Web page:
In 1996 eAc developed the Hyperion I series of sounding rockets, which became the first hybrids to be flown from a NASA facility. A total of four Hyperions were flown from the Wallops Island. Two of these were fully fueled flights that reached 36.5 km and 33.5 km, as confirmed by radar skin track; one with full recovery. All the flights used N2O/HTPB hybrid propulsion. The hybrid technology developed by eAc typically used a cast or molded polymer fuel grain coupled with Nitrous Oxide as an oxidizer. The burn rate was controlled by the geometry and composition of the fuel grain and the flow rate of the oxidizer as controlled through fixed or adjustable orifices.
As a follow-on to the Hyperion, eAc participated in the Hybrid Propulsion Demonstration Program (HPDP). The HPDP was conducted by a government/industry consortium consisting of NASA-Marshall, Lockheed Martin, Thiokol, Pratt & Whitney's Chemical Systems Division, Rocketdyne, Allied Signal and eAc. The program consisted of the development and testing of 11-inch and 24-inch diameter hybrid motors, four flight demonstrations of eAc's hybrid-powered Hyperion sounding rockets, and the development and static firing of several 1100 kN thrust motors. The only flight element of HPDP was eAc's Hyperion launch vehicle.
Two low altitude check out flights reaching 7600 m altitude verified oxidizer loading, launch and abort procedures and transonic stability. Both rockets were flown off the same pad within 90 minutes and demonstrated simple, safe launch pad operations of hybrid launch vehicles. The third flight in January 1997 reached an altitude of 36.5 km. In April 1997, a fourth flight demonstrated a parachute recovery system. The rocket was successfully recovered 27 km out in the Atlantic Ocean after reaching an altitude of 33.5 km and demonstrated a 99% fuel utilization.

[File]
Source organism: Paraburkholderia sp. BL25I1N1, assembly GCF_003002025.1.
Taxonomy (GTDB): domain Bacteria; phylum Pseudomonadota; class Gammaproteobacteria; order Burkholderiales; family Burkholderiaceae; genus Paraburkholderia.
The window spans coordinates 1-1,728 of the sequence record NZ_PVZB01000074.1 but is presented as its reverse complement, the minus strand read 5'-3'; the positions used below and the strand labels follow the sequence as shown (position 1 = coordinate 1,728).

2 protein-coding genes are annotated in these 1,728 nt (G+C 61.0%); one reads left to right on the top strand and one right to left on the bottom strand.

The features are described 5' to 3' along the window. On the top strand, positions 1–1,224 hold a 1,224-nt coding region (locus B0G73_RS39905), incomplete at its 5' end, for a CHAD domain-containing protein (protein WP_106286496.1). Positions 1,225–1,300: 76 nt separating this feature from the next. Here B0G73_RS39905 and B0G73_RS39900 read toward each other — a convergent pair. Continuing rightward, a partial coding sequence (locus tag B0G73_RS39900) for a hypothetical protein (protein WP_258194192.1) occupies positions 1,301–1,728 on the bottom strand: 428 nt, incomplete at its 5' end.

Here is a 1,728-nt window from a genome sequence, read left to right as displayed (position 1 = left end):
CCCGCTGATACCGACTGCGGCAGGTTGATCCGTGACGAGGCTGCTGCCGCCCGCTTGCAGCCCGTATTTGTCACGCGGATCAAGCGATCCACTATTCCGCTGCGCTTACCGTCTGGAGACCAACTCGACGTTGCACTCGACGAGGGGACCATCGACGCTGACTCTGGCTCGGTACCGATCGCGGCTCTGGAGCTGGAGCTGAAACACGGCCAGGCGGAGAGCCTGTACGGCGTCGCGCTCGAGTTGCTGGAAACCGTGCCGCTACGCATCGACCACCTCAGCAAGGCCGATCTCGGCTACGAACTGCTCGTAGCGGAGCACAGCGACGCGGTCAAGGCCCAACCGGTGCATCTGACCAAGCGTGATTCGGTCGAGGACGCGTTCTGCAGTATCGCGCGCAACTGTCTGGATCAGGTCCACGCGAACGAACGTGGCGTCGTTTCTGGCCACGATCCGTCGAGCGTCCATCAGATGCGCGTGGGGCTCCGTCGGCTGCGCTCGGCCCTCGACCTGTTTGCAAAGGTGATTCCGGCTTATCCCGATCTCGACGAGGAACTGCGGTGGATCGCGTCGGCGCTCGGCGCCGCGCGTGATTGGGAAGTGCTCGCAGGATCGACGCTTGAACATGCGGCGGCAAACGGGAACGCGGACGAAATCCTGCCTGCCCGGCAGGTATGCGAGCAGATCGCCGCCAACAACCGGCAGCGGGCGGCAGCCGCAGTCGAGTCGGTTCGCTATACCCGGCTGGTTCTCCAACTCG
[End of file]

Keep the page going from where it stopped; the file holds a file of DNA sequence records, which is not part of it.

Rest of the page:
eAc formed a strategic alliance with Cesaroni Technology Incorporated (CTI) in order to utilize advanced polymer and composite technologies in the Hyperion 1C hybrid propulsion system demonstration launch vehicles. The eAc/CTI alliance has been formed to commercialize Hyperion launch vehicle technology into a viable sounding rocket product.
CTI successfully designed and fabricated a lightweight airframe for the Hyperion 1C program. The Hyperion airframe, motor casing and oxidizer tank were based solely on composite structures. This technology reduced the inert mass from 46 kg to 22 kg, improving the theoretical performance from the demonstrated 36.5 km to over 90 km with a 4.5 kg payload. This platform would serve as a technology demonstrator for the 22 kN thrust Hyperion 2 program that would be based on a 30 cm diameter motor capable of lifting 45 kg to 160 km. Several universities in the United States expressed an interest in utilizing the Hyperion 1C for atmospheric research in their respective aerospace engineering departments. As of 2003 Hyperion 1C was undergoing structural and pressure testing; and three rockets were in final production at CTI.
Success Rate: 100.00%. Launch data is: complete.
Stage Data - Hyperion
Status: Retired 1997.
Gross mass: 100 kg (220 lb).
Height: 5.80 m (19.00 ft).
Diameter: 0.15 m (0.49 ft).
Apogee: 36 km (22 mi).
First Launch: 1996.11.15.
Last Launch: 1997.04.25.
Number: 4 .